While some babies are able to communicate through different signals when they need to urinate, other cues might take careful observation. In addition to crying, a baby might signal their need to urinate by:

If you have any concerns about your baby’s health, especially if your baby has a temperature, Ontex Healthcare recommends you speak to your doctor as soon as you can.

References:

https://raisingchildren.net.au/guides/a-z-health-reference/urinary-tract-infection-in-babies-and-toddlers
https://www.mamanatural.com/baby-elimination-communication/

3 Reasons Why Your Child's Urine Might Smell

What Causes Urine To Smell In Younger Children & Babies?

Strong smelling urine is not always a cause for alarm. If your child or newborn is relatively healthy and well, there is likely a simple explanation for the strong smell.

The smell of a child or newborn's urine will change over time due to a variety of reasons including new foods, illness, medication, supplements and dehydration. A common and treatable reason especially in newborns is a Urinary tract infection (UTI).

Lifestyle, medical and genetic factors can cause problems for bladder health. In this article we will take a look at three of the main causes of strong-smelling urine in newborns and young children.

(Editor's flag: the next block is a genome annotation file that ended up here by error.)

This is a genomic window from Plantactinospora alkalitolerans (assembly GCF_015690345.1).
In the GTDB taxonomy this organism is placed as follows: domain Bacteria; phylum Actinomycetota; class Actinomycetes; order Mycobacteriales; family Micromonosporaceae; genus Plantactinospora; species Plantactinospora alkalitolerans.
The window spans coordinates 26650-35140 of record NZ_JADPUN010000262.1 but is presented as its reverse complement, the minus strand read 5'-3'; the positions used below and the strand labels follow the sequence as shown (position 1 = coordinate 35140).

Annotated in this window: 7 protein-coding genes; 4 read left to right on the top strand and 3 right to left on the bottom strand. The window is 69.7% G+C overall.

1. Lifestyle

Lifestyle factors play a large role in the well-being of a child or newborns bladder health.
Urine is typically clear or pale yellow in colour (healthy) and has a mild smell. If you notice persistently strong-smelling urine, medical evaluation may be required to determine the cause. There are numerous reasons why someone's urine may have a strong smell:

2. Medical

In certain cases where lifestyle factors are not applicable, it is important to consider medical reasons for strong-smelling urine as listed below:

MSUD is a very rare disorder (1 in 185,000 children worldwide) that causes a child’s urine to smell like brown sugar or maple syrup. This is where an individual has difficulty breaking down certain amino acids.

If your child or baby has strong-smelling urine, it’s a good idea to get a doctor to examine the symptoms especially if a fever is present or if they seem to be behaving out of sorts. Other symptoms to watch out for include cloudy urine, edema, weakness, irritability, and dry mouth.